Opel's new generation 2.0-liter turbo diesel boasts of high power output and torque as well as low fuel consumption and emissions – as delivered with a best-in-class refinement. This new diesel engine will be first fitted under the hoods of the Insignia and Zafira Tourer, both of which will be shown at the "Mondial de l'Automobile 2014" in Paris, France.
Replacing the current 2.0 CDTI engine that delivers 120 kW (163 hp), the new 2,0 turbo diesel mill offers up to 125 kW (170 hp) of max output and 400 Nm of peak torque. Already compliant with Euro 6 regulations, the new diesel engine could generate five percent more output and 14 percent more torque than its predecessor. It also consumes less fuel and emits less carbon dioxide. Thanks to Opel's focus on 'sound engineering' measures to minimize NVH (noise, vibration, harshness), the new diesel engine is remarkably quiet and smooth.
Michael Ableson, Vice President for Vehicle Engineering Europe, called the new engine as a perfect partner for Opel’s top models Insignia and Zafira Tourer, thanks to its high power density, frugal nature, refined character and sheer fun-to-drive attributes. He added that with Euro 6 compliance, the new 2.0 CDTI engine already meets future requirements while significantly enhancing the appeal of Opel’s diesel portfolio.
Opel will make the new 2.0 CDTI engine available starting next year. This new mill is the first in a new family of large diesel engines that were developed in-house by a global team of engineers in Turin and Russelsheim, with support from engineers in North America. Opel will build the new mill at its Kaiserslautern engine plant in Germany.
The new 2.0 CDTI engine delivers a specific output of 85 hp per liter, which is the same power density as carmaker’s new-generation 1.6 CDTI mill. This means that the new 2.0 CDTI engine delivers as much energy from as little diesel fuel as possible. This new engine is a small but fun-to-drive mill that delivers 125 kW (170 hp) of max output at just 3,750 rpm as well as 400 Nm of peak torque available between 1,750 rpm and 2,500 rpm.
The impressive performance of the new 2.0 CDTI engine is thanks to features like its newly designed combustion chamber, re-profiled intake ports and a new fuel injection system that offers 2,000 bar and 10 max injections per cylinder cycle. With these elements, the new engine could deliver high power, enhanced fuel atomization and quieter operation. To achieve this, the combustion chamber was subjected to over 80 computer design simulations, before the best five were picked for hardware development.
Meanwhile, the engine’s variable geometry turbocharger (VGT) comes with an electrical actuator for the variable aspect turbine, allowing for 20-percent quicker boost response than a vacuum actuator. This fast response was also made possible by the compact packaging of the VGT and intercooler as this configuration minimizes the air volume between the turbocharger and engine. To make the engine more durable, Opel installed a water-cooled turbocharger that features an oil filter at the oil inlet point for reduced wear in the bearing system.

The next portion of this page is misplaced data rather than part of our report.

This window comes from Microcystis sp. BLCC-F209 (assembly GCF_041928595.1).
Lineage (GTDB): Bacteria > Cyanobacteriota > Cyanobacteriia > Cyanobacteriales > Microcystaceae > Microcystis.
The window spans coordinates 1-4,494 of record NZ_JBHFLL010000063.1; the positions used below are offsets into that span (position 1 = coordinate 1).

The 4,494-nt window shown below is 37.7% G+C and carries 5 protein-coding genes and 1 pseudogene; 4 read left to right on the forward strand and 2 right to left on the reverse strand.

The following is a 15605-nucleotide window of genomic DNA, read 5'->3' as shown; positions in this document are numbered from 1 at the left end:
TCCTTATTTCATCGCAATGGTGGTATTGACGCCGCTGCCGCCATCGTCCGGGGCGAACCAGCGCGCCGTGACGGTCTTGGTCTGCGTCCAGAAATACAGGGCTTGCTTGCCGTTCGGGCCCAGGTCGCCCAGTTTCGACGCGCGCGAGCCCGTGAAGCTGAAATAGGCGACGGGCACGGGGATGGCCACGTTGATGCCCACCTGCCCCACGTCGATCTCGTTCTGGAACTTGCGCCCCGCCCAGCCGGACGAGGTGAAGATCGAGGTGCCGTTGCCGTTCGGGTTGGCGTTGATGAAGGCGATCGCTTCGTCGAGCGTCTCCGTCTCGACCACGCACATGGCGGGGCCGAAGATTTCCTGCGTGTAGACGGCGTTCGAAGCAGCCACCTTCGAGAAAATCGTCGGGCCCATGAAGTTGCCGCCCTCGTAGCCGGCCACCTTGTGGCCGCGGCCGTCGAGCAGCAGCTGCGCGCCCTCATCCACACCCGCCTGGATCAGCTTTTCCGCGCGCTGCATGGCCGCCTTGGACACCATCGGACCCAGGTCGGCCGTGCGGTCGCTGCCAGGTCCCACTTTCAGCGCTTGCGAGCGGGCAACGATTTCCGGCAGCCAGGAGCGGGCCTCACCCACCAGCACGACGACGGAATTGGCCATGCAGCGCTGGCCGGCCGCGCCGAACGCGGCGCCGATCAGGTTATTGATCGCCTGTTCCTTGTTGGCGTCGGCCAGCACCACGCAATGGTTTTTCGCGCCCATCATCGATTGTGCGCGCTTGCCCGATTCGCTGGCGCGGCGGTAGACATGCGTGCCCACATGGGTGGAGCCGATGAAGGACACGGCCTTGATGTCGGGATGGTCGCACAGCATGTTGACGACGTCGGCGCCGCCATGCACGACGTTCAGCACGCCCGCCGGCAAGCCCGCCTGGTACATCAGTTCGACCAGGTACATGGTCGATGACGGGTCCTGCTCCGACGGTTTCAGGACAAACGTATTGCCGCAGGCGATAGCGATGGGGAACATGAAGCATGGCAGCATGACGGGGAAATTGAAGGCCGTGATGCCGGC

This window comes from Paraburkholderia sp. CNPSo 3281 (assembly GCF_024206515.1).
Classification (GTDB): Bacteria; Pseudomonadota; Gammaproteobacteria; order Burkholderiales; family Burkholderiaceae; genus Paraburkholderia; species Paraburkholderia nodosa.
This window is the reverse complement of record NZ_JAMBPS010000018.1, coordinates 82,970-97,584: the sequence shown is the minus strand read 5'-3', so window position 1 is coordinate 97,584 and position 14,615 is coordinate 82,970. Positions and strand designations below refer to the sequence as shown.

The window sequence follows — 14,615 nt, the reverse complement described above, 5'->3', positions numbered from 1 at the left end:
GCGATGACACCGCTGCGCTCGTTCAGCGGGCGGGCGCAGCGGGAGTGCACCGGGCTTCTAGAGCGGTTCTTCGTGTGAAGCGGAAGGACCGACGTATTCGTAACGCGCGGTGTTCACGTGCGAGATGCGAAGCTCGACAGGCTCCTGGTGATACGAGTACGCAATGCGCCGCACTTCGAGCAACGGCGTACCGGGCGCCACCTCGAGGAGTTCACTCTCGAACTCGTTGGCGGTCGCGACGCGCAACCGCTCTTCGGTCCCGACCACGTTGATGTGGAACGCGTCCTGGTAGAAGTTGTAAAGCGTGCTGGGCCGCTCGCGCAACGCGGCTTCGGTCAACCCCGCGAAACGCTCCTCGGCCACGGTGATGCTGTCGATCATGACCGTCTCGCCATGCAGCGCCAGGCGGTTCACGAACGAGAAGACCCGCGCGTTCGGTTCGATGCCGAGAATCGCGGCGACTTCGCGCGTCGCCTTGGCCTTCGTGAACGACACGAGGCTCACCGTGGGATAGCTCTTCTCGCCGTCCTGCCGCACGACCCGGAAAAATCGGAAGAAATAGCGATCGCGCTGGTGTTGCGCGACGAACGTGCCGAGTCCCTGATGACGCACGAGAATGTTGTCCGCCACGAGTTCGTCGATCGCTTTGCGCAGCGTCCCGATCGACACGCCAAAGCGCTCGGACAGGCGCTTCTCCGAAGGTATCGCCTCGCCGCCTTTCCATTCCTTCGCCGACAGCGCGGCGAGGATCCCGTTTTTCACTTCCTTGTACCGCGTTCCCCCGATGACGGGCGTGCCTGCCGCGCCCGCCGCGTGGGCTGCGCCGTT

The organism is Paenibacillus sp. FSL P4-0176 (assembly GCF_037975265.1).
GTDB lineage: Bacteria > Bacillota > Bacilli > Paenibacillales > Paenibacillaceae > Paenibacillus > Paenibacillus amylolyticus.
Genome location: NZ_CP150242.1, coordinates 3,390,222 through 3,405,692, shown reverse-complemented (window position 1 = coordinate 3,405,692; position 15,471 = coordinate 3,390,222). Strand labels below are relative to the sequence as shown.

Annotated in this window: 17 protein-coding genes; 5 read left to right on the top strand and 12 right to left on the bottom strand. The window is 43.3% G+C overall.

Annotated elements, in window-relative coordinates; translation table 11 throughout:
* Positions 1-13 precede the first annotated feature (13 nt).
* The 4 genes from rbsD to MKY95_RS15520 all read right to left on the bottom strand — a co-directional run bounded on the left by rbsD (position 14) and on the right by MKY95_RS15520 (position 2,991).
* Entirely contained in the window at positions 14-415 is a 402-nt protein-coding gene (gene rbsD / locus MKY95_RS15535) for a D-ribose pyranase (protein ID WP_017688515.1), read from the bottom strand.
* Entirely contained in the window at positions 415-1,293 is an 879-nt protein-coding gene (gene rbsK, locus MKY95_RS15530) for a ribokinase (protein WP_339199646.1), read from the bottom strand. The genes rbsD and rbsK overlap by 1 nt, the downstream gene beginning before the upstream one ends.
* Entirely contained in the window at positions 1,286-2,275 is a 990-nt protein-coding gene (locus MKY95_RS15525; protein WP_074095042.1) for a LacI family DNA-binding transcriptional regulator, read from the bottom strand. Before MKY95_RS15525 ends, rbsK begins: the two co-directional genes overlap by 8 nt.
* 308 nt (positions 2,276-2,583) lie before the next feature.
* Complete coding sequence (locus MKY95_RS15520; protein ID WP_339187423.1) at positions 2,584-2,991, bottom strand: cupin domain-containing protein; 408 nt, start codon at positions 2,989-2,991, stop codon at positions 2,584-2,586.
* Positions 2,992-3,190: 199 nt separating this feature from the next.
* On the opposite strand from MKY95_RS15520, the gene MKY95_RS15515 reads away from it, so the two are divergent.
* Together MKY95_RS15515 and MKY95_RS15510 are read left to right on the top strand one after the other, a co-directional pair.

Opel designed the VGT and exhaust gas recirculation (EGR) module as a single system to attain optimal efficiency. Opel derived the EGR module from a new stainless steel radiator concept that offers a near 90-percent cooling efficiency. Meanwhile, an integrated, water-cooled EGR bypass valve help reduce pressure drop. Its closed loop control could dramatically improve NOx/PM trade-off under transient driving conditions as well as enhance the management of HC and CO emissions.
Engineers wanted the new 2.0 CDTI engine to boast of a consistent improvement in NVH attributes under all operating conditions. Thus, even before Opel built the first prototypes, the carmaker executed several CAE acoustic optimization loops on each engine component and sub-system.
Opel focused the architectural improvements on two high noise emitting areas of the engine: the top and bottom. This prompted the carmaker to use a new aluminum cylinder head design, a decoupled plastic cam cover with isolated fixings, as well as a sealing gasket. Furthermore, Opel wrapped the intake manifold in a single shell cover made from sound-absorbing material.
In addition, the carmaker fitted a new balancer shaft module -- made from high pressure die-cast aluminum -- at the bottom of the engine. This module accommodated two counter-rotating shafts that could offset up to 83 percent of secondary order engine vibrations. One of the balancer shafts -- geared to drive the other shaft – is driven by a helical gear on the crankshaft. Since scissor gear control guarantees seamless gear teeth meshing, Opel removed the drive chain to get rid of the risk of rattle noise. Following a detailed analysis, the carmaker opted to use plain bearings – instead of roller versions -- for the balancer shafts, resulting to lower levels of NVH and weight.
In addition, the oil pan now features a new design, with a two-piece solution replacing the single piece design. The new solution fixed a lower sheet metal pan to an upper section in high pressure, die-cast aluminum. Moreover, Opel improved the NVH performance of the engine through a number of analysis loops, allowing the carmaker to acoustically optimize the internal and external ribs of both sections of the oil pans.